Energy is a difficult concept for adults, let alone children. Arguments about what energy is and how the concept of energy should be taught have raged for years. Should we talk about energy transfer or transformation? Two perennial issues are the confusion behind the everyday use of the word "energy" and the fact that the concept is abstract - energy is not a concrete thing that we can easily see and study.
Heat Energy, a new interactive teaching resource by TES science adviser Alessio Bernardelli and Keith Gibbs, tackles at least one aspect of energy - the transfer of heat energy by convection - highly effectively. Interactive media has the potential to deliver abstract ideas in much more imaginative and creative ways than a standard printed textbook.
This resource mixes photographs and graphics with video and animation. After an introductory section on convection, the idea of convection is related to the home. The resource moves on to convection in gases (air) and fluids, before looking at how convection currents affect our weather systems. Along the way there are interactive quizzes, advice for answering questions and tips on revision techniques. The e-book is designed not as an initial teaching book but as an interactive revision resource, so there are assumptions that most students reading and using the resource will have covered conduction as well as convection.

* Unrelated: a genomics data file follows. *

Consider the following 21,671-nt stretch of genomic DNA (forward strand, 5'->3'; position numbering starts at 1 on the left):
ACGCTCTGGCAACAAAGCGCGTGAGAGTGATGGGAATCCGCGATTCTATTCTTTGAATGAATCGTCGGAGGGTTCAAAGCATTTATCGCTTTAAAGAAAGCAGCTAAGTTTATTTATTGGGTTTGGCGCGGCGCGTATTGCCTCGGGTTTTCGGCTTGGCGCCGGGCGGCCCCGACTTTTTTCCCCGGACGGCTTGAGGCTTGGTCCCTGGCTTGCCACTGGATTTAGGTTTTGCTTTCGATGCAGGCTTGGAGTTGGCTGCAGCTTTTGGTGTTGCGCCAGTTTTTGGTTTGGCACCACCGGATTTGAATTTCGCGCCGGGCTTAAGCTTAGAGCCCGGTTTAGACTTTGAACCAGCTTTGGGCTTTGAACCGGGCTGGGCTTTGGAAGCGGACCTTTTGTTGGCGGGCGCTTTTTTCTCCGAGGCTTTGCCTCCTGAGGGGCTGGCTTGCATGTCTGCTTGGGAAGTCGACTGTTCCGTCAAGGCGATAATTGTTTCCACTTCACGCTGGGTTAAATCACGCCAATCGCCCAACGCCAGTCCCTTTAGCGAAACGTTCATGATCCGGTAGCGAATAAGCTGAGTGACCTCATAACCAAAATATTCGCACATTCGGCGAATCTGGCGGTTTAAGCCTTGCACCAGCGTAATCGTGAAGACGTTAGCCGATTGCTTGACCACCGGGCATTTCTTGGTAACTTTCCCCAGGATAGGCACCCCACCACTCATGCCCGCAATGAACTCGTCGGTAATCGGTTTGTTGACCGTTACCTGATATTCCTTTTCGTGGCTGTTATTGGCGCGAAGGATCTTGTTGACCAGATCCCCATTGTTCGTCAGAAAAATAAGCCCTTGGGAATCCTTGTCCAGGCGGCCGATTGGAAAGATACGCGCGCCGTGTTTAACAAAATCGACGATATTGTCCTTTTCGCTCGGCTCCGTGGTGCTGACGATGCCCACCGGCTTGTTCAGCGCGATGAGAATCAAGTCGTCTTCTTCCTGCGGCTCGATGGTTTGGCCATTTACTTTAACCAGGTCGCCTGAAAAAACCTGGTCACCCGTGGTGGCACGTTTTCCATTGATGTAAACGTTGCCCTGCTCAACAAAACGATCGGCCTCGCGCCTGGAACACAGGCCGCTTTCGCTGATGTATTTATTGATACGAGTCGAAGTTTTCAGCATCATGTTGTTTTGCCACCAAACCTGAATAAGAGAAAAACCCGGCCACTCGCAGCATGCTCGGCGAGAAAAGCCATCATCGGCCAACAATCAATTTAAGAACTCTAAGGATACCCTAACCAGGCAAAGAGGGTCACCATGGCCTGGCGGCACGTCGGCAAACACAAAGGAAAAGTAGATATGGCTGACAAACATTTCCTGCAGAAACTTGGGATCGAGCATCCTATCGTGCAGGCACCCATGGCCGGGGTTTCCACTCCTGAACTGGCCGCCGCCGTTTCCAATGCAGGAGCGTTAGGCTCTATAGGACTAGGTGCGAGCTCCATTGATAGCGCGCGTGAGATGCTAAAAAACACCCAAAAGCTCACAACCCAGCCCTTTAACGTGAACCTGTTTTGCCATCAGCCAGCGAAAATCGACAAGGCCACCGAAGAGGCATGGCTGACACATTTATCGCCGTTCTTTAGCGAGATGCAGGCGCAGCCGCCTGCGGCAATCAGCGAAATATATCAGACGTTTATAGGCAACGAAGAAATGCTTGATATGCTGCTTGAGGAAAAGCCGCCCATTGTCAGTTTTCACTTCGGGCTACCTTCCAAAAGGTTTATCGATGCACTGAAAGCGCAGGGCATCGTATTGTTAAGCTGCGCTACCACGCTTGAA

In one or two cases the animations were just a bit too simple - for example, a small animation of heating a room, showing the movement of hot and cold air, didn't achieve much. That said, another video clip showing the mixing of hot and cold water containing red and blue water beads worked well, although an explanatory soundtrack would be useful.
The resource ends with a good summary mind map that is expandable. This is effective and could be improved further with the inclusion of a section for students to create their own summary mind maps.
More schools are moving towards online content and it is good to see dedicated interactive resources being produced. With more schools issuing iPads to students, such interactive resource materials will no doubt eventually replace battered textbooks. The key is to develop them with flexibility so that they can easily be incorporated into existing school-based virtual learning environments. And it's important to have levels of differentiation so that all students can access the content to further develop their understanding. This resource goes a significant way towards doing that.
James Williams is a lecturer in science education at the School of Education and Social Work, University of Sussex. Download the resource for free at bit.lyHeatEnergyEbook
Try Physics_Teacher's heat quiz to test students' understanding of conduction, convection and radiation.
J4yna's card-matching heating and cooling activity is a great revision aid and easy to adapt for differentiation.